nymph tick in frederick marylandWSET news published on June 23, 2014 an article discussing a stern warning from Tufts University scientists about the potential for a “tick boom” this summer. The jump in the tick population is attributed to abundant snow and a wet spring, which created ideal conditions for this tick boom. According to Tuft’s Professor Sam Telford, “the large amounts of snow this winter acts like a blanket to protect ticks. Plus the wet spring kept ticks from drying out.” The most concerning aspect of the impending tick boom is that it especially applies to the type of ticks that carry Lyme Disease.

frederick maryland tick controlAccording to another article, “June and July are the peak season for the tiny, hard to see nymph ticks which are believed to be the main vector for transmitting Lyme Disease”. The larger issue with the nymph tick is the size of the bug itself. The nymph tick can be especially hard to locate and it is possible to have a nymph tick on your body the size of a comma and, therefore, overlooked as being a freckle, or speck of dirt. Because of this, it is very important to check your body daily. With the expected explosion in the tick population imminent, protecting yourself from ticks should be the primary concern.

There’s nothing like a tick boom to inevitably lead to an uptick in Lyme disease. Adding to the difficulty on reporting the statistical analysis of Lyme Disease, the Centers for Disease Control and Prevention believes that “only 10% of the people infected with Lyme disease are accurately diagnosed”. In Maryland in 2013 there were 1,194 cases of Lyme Disease reported, however, the CDC estimates actual cases in Maryland were approximately 11,000. The need for tick control is higher now more than ever. According to the Centers for Disease Control homeowners should “Consider using a professional pesticide company to apply pesticides at your home” to protect from ticks in your yard. If you have any questions or concerns related to tick control and how to protect you and your family from ticks, give Mosquito Squad of Frederick a call at (301) 263-7220 or email us at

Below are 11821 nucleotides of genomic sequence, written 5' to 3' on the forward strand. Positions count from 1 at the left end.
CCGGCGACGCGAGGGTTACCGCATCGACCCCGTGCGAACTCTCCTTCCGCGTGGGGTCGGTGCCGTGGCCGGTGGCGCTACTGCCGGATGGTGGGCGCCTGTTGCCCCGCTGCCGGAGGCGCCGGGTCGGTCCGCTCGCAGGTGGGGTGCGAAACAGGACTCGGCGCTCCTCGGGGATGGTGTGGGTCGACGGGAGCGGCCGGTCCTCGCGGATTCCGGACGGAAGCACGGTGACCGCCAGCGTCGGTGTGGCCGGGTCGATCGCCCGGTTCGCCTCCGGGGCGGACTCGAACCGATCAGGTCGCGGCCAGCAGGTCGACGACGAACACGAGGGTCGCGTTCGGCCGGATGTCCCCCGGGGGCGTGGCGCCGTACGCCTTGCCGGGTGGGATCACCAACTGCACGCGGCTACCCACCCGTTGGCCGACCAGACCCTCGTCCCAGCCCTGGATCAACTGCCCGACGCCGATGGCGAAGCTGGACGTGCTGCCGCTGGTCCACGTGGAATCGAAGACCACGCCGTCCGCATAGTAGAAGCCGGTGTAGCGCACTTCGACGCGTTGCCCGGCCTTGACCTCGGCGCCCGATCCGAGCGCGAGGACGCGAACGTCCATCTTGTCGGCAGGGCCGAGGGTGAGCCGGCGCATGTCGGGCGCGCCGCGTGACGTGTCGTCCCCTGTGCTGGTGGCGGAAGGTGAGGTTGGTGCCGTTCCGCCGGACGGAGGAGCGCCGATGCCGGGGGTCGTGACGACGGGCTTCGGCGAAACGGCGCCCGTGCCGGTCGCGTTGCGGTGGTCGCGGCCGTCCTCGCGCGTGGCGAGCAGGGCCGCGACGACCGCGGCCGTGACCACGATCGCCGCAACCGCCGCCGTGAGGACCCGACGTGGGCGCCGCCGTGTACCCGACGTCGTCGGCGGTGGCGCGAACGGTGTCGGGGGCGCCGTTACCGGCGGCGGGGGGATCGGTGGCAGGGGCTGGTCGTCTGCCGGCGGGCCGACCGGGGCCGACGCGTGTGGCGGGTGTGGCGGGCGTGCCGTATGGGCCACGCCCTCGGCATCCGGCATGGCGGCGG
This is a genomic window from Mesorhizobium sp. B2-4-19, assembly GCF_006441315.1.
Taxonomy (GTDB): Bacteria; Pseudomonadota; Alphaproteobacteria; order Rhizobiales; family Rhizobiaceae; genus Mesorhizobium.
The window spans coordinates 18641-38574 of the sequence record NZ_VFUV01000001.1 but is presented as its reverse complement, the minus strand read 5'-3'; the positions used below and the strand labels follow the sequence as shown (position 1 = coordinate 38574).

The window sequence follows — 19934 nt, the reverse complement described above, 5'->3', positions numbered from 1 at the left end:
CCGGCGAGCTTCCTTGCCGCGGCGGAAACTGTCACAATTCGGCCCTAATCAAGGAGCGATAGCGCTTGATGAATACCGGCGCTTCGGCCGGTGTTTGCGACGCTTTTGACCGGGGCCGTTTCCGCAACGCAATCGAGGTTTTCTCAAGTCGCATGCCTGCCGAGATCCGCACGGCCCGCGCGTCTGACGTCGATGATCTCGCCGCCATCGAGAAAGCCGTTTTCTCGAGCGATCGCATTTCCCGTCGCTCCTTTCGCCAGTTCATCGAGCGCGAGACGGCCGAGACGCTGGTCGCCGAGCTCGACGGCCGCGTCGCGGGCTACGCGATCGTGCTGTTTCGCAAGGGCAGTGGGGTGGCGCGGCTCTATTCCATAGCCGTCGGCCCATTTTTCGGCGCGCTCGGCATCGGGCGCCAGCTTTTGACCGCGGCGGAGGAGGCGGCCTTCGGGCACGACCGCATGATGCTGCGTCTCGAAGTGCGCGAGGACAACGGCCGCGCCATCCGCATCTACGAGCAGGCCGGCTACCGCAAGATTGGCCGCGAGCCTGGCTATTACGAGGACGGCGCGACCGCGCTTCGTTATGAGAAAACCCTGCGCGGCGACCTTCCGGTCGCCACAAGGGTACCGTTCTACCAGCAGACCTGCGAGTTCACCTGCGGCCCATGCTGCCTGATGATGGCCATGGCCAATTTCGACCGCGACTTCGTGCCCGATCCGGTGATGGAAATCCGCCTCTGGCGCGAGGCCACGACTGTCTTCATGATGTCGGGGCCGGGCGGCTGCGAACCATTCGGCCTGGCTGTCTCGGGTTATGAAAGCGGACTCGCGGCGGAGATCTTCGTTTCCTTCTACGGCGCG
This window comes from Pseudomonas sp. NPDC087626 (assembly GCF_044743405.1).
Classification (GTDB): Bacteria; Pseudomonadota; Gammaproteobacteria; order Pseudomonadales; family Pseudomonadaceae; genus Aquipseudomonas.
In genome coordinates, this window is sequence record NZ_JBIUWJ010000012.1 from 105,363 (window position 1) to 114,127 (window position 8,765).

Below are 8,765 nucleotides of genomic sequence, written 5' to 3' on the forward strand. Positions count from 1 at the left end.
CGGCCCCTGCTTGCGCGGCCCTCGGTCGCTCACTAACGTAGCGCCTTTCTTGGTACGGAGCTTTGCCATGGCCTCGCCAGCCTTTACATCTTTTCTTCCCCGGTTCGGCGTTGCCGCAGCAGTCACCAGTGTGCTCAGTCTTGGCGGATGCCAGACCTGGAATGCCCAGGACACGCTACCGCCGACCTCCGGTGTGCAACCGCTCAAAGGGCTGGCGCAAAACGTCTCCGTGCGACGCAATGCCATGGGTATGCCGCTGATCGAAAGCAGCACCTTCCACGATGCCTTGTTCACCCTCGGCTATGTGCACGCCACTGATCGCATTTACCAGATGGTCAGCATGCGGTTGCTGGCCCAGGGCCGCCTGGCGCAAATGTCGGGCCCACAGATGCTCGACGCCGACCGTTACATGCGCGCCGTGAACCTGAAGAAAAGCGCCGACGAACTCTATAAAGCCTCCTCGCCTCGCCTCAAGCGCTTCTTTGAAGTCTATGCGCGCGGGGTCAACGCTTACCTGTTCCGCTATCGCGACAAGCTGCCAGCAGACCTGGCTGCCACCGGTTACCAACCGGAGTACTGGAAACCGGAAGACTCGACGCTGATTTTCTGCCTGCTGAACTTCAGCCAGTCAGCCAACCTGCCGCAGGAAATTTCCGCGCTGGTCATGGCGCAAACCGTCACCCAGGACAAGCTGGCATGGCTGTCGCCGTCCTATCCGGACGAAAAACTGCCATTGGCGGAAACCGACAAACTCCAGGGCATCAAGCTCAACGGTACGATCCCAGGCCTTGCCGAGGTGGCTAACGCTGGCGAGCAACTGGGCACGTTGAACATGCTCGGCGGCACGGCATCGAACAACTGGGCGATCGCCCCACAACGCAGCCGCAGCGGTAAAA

National Mosquito Control Awareness Week is in Full Swing

June 26, 2014


mosquito_control_awareness_week1The week of June 22-June 28, 2014 has been declared the eighteenth annual “National Mosquito Control Awareness Week” by the American Mosquito Control Association (AMCA). The purpose of “Mosquito Week” is to educate the general public about the significance of mosquitoes in their daily lives and the important service provided by mosquito control workers throughout the U.S.  The intention is not only to educate the general public about mosquitoes, but also the diseases which they are capable of transmitting.

asian_tiger_mosquito_frederick_mdThe activity of mosquitoes in our area is extremely high and due to the arrival of the invasive Asian tiger mosquito, the biting activity is all day long (contrary to common belief that mosquitoes feed only during the cooler evening hours).  The Asian tiger mosquito not only bites during the hot summer days, unlike native species, but is much more aggressive than its native counterparts. Click the link here to see a daily update of the current mosquito activity levels according to the Weather Channel.

Common-backyard-mosquito-sourcesThis year was predicted to be especially bad for mosquito activity, much worse than any on previous record. According to an article from last year, “We could have the biggest mosquito population since 1989, which was a really bad year for mosquitoes.” Additionally, there are several more mosquito-borne diseases currently than there were in 1989. We now are contending with West Nile Virus and potentially Chikungunya due to the Asian tiger mosquito’s presence. The article stated, “The Asian Tiger is more aggressive and effective in transmitting disease than native mosquitoes, which they are ‘out-competing’ in many places.”

The more educated the general public is about the dangers of mosquitoes and the methods of ridding yourself of said dangers is of the utmost importance. Following the 5 “T’s” is always effective and highly important to help aid you in ridding your yard of unwanted mosquito breeding areas.  Mosquitoes have the potential of ruining any event, whether it is a graduation party, wedding, cookout, etc. It is better to be well-informed and prepared than having guests literally itching to leave your outdoor event. For more information on how to take your yard back and gain awareness call Mosquito Squad of Frederick at (301) 263-7220 or email us today.